4. Special attention must be paid to the faith formation of children in these marriages to support the family in their Christian upbringing.
  8. Family ministers need to be aware of the opportunities provided by technology and social media for family ministry. (FABCXI, 37-38)
  9. Collaboration and networking in parishes and dioceses are strongly encouraged between family ministries, family movements and experts (such as social workers, doctors, therapists, etc.).
  10. There is a need to create structures for family ministry in parishes and dioceses where they do not exist.
  11. Family ministers need to underscore the importance of continuing formation and self-care for effective ministry.

For Families – to strengthen the Church in the home (the domestic church)

  1. Spirituality is of utmost importance for all families. A family needs to live the Trinitarian model of communion and become a missionary family. In our formation programs, we need to encourage parents and children to pray, inspiring them to pray prayers rather than merely say them. (AL317)
  2. Since families are called to realize their role as domestic Churches, formation programs need to animate families to live more deeply communion and mission. (AL86, 87, 314)
  3. Families can be supported and nourished to live communion and mission with other families through participation in small communities, the church in the neighborhood, (BEC, SCC), as lived in diverse circumstances. (AL86-88, 202)
  4. Family Ministry programs need to train parents to dialogue with their children; giving them skills to help them grow in freedom, maturity, and autonomy. (AL261) This will also include moral and ethical formation and education in sexuality, to form a strong foundation for their vocation. (AL271, 272 & 286)
  5. Remote marriage preparation will need to be supported by parish, diocesan and Catholic school structures which can also offer proximate and immediate marriage preparation. (AL205-209)
  6. Families must be accompanied throughout their life-cycle using strategies for encounter and enrichment.
  7. Encourage and empower families to become ministers to other families. (AL200)

Conclusion

These guidelines can be helpful in the designing of formation programmes for family ministers and strategies for family ministry. They are broad and general, requiring a contextual application.

Pope Francis, while talking to Jesuits in Colombia, articulated the kind of position those in family ministry should take:

“He said a pastor has to continually shift between three positions: “in front to mark out the road, in the middle, to know it, and at the back to ensure nobody falls behind and to let the flock seek the road.”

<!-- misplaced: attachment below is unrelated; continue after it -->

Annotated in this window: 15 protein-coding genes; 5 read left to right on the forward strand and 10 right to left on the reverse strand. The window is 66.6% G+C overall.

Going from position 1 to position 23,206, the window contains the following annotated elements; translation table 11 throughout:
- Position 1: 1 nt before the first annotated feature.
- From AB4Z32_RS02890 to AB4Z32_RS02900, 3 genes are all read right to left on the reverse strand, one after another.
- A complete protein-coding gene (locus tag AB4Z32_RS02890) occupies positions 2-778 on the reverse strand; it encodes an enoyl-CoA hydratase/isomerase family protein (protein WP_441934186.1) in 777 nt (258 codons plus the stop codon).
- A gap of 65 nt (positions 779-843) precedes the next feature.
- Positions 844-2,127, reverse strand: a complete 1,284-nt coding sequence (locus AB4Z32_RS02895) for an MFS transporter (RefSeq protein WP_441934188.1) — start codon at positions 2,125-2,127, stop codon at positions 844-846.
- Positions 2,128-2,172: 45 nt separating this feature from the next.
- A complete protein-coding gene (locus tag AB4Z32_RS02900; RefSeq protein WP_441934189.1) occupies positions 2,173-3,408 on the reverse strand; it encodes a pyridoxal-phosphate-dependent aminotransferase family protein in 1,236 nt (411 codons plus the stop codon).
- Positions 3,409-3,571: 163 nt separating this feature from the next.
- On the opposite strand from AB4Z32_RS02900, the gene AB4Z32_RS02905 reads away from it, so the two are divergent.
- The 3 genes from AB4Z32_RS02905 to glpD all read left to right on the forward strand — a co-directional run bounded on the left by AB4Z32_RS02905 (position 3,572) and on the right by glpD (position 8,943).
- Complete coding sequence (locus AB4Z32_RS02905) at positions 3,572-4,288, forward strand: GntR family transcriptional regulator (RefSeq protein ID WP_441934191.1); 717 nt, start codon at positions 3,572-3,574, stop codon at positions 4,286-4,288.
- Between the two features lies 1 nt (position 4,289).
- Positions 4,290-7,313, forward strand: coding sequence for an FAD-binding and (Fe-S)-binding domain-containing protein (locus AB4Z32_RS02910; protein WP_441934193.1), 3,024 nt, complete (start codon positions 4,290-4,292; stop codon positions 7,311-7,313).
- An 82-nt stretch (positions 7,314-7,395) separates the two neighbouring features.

“The people of God have a good sense of smell,” he said. “And sometimes our task as pastors is to be behind the people.”

“The people of God have a good sense of smell,” Francis repeated. “Perhaps the people struggle to communicate well, and sometimes people get it wrong. … But can any of us say, ‘Thank you, Lord, for I have never been wrong?'”[4]

 Amoris Laetitia calls for pastoral conversion of all pastoral ministers, so they can be a beacon of hope and healing to families, enhancing wholeness of life.[5] All our efforts should be rooted in love and in a deep trust that the Holy Spirit is at work within us.

Holy Family of Nazareth, we entrust all the

families in Asia to your guidance and care.

[1] See the attached appendix for a list of participants. Consultation with the FABC Office of Laity and Family Bishop Members and all member Conferences of the FABC was also carried out by email during the months of November and December 2017. These guidelines can be ratified or revised at a later date as and when needed.

[2] Concern for the Family has been reflected in the many assemblies and papers of the FABC. The 6th Plenary Assembly in 1995 spoke of the ‘challenges to serve LIFE’ and the threats facing family life. . In the year 2004, the 8th Plenary Assembly of the FABC focused on Family with the theme “The Asian Family towards a Culture of Integral Life”; The Eleventh Plenary Assembly of FABC in 2016 was focused on the Family as having a mission of Mercy. FABC Papers 118 and 127 from the Office for Theological Concerns is regarding inter-faith marriages. The FABC Office of Laity & Family has held Bishops’ Institutes and Regional gatherings to reflect on Family in 2007, 2013, 2016 and 2017. Final statements and reports are available on www.fabc.org/offices/.

[3]Evangelii Gaudium 24 encourages all pastoral ministers to be ‘involved, supportive, bear fruit and rejoice.’

[4] National Catholic Reporter, 28 September 2017

[5] Evangelii Gaudium 27

Click to download PDF copy of the  Guidelines for Family Ministry_Study Days on the Family.